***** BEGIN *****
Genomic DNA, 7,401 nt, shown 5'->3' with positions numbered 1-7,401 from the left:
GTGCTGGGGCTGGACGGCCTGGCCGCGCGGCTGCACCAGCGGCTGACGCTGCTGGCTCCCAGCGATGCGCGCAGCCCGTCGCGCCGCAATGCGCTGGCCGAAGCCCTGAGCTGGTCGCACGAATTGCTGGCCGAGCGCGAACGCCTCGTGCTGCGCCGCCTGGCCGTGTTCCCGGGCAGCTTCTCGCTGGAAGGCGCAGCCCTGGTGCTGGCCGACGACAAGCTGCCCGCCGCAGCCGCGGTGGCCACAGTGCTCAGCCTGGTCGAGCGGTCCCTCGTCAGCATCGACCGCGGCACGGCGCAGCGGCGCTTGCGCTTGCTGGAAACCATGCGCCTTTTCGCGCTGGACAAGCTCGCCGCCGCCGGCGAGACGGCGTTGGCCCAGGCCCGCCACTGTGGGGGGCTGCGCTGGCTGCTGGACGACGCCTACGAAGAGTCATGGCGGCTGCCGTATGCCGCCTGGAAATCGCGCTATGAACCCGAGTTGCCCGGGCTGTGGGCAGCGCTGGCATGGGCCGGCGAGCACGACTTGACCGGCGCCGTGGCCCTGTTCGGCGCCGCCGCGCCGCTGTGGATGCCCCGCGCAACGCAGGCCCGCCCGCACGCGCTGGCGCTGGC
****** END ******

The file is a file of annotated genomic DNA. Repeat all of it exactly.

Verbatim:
Genomic DNA, 7,401 nt, shown 5'->3' with positions numbered 1-7,401 from the left:
GTGCTGGGGCTGGACGGCCTGGCCGCGCGGCTGCACCAGCGGCTGACGCTGCTGGCTCCCAGCGATGCGCGCAGCCCGTCGCGCCGCAATGCGCTGGCCGAAGCCCTGAGCTGGTCGCACGAATTGCTGGCCGAGCGCGAACGCCTCGTGCTGCGCCGCCTGGCCGTGTTCCCGGGCAGCTTCTCGCTGGAAGGCGCAGCCCTGGTGCTGGCCGACGACAAGCTGCCCGCCGCAGCCGCGGTGGCCACAGTGCTCAGCCTGGTCGAGCGGTCCCTCGTCAGCATCGACCGCGGCACGGCGCAGCGGCGCTTGCGCTTGCTGGAAACCATGCGCCTTTTCGCGCTGGACAAGCTCGCCGCCGCCGGCGAGACGGCGTTGGCCCAGGCCCGCCACTGTGGGGGGCTGCGCTGGCTGCTGGACGACGCCTACGAAGAGTCATGGCGGCTGCCGTATGCCGCCTGGAAATCGCGCTATGAACCCGAGTTGCCCGGGCTGTGGGCAGCGCTGGCATGGGCCGGCGAGCACGACTTGACCGGCGCCGTGGCCCTGTTCGGCGCCGCCGCGCCGCTGTGGATGCCCCGCGCAACGCAGGCCCGCCCGCACGCGCTGGCGCTGGC